COSTA RICA NEWS – This is a story of trying to fix something after the problem has occurred (the horse is out of the barn, so to speak), of the Ministerio de Obras Públicas y Transportes (MOPT) trying to stop something happening when it has already happened: the big and bright billboard advertising screens located on the country’s roads.
The Departamento de Inspección Vial y Demoliciones (highway inspection) at the MOPT says it has declared “war” on the large obtrusive signs. In the opinion of Inspección Vial, the signs violate legislation on advertising on public streets and can even be dangerous for drivers. See related note Large, Bright Lumious Road Signs Will Soon Go Dark
As such, in June the MOPT division undertook a “hunt” for the big screens, taking action against the first two: one in Heredia and the other in Curridabat.
However, that action didn’t go over so well, truncated by a injunction issued by the Tribunal Contencioso Administrativo, following an appeal by the adveritising firm, Interamericana Medios de Comunicación (IMC), owner of these and other electronic billboards.
Vinicio Barboza, head of Inspección Vial, admits that it hasn’t been until now that the MOPT has started to get tough on this type of advertising, not applying the Rules and Rights of Way Outdoor Advertising (Reglamento de los Derechos de Vía y Publicidad Exterior).
Barboza says they have identified some 100 large signs of the kind througout the country and have started the process of getting each disconnected.
The chief says that since starting to work at Inspección Vial last year, he has been reviewing the law and though there is not direct mention in the legislation about luminous LED screens, subsection c of article 52 of the MOPT, points out illegal any advertisement that “fires rays of light or those that directly affect the visual ability of the driver.”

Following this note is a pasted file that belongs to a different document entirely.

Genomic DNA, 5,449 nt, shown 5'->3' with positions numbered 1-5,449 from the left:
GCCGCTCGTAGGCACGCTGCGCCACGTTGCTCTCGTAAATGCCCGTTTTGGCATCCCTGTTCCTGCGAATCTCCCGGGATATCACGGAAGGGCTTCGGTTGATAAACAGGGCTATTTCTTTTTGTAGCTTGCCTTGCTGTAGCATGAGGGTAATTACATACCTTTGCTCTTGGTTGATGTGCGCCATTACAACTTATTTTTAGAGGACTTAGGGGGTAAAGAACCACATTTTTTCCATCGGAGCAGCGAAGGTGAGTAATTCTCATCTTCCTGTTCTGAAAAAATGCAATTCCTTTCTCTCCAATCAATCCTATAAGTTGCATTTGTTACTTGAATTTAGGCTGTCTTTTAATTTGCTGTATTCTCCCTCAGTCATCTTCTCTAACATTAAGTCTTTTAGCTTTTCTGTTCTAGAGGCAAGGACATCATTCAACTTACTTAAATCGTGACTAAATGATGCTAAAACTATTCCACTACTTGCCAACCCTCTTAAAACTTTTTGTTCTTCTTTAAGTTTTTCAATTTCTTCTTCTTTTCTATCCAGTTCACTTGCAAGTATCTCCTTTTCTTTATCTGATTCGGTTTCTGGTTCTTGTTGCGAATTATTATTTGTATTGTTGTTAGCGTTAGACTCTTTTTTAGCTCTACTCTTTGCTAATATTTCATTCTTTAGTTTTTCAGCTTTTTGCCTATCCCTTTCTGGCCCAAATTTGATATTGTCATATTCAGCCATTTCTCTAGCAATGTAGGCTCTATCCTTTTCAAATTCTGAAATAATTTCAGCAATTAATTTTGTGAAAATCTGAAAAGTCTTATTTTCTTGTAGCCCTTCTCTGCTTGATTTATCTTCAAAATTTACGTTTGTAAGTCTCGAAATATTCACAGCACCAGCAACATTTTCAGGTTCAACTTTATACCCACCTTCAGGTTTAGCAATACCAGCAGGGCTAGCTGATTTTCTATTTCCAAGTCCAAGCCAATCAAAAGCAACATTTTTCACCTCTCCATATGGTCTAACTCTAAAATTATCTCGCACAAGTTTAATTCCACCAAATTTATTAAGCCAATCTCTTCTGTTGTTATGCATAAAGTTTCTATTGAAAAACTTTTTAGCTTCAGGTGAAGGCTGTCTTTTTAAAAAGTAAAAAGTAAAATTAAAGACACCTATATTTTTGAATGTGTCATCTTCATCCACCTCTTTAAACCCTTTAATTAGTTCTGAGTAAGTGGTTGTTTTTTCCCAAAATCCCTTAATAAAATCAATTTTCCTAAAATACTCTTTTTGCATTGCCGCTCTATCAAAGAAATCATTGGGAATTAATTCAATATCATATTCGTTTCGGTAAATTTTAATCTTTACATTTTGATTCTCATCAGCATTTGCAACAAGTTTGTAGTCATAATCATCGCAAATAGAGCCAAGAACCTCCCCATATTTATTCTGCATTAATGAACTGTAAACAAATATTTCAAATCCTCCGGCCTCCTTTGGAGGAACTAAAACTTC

According to Barboza, that’s the key to shutting down the electronic billboards. Another point made by Barboza is that the owners of the billboards do not have permits to erect the structures.
With respect to mobile electronic billboards, the Policia de Tránsito (traffic police), have been ordered by the Minister of Transport, Carlos Segnini, to apply fines to vehicles carrying such signs parked on the side of the road. Transit records indicate that, to date, no fines have been issued, yet we can see these mobile signs in operation on a regular basis.
Defending themselves, Jonathan Picado, lawyer for IMC, says tha the MOPT has issued them permits for years and “now we are being told that we are illegal. They are making an illegal interpretation.” The lawyer also attacked the argument that it affects drivers, saying that the signs meet global standards not to exceed 0.3 foot candle.
“None of products exceed the limit, but curiously Consejo de Seguridad Vial (Cosevi) do. They (MOPT) cannot distinguish where the law does not distinguish,” Picado noted.
Source: La Nacion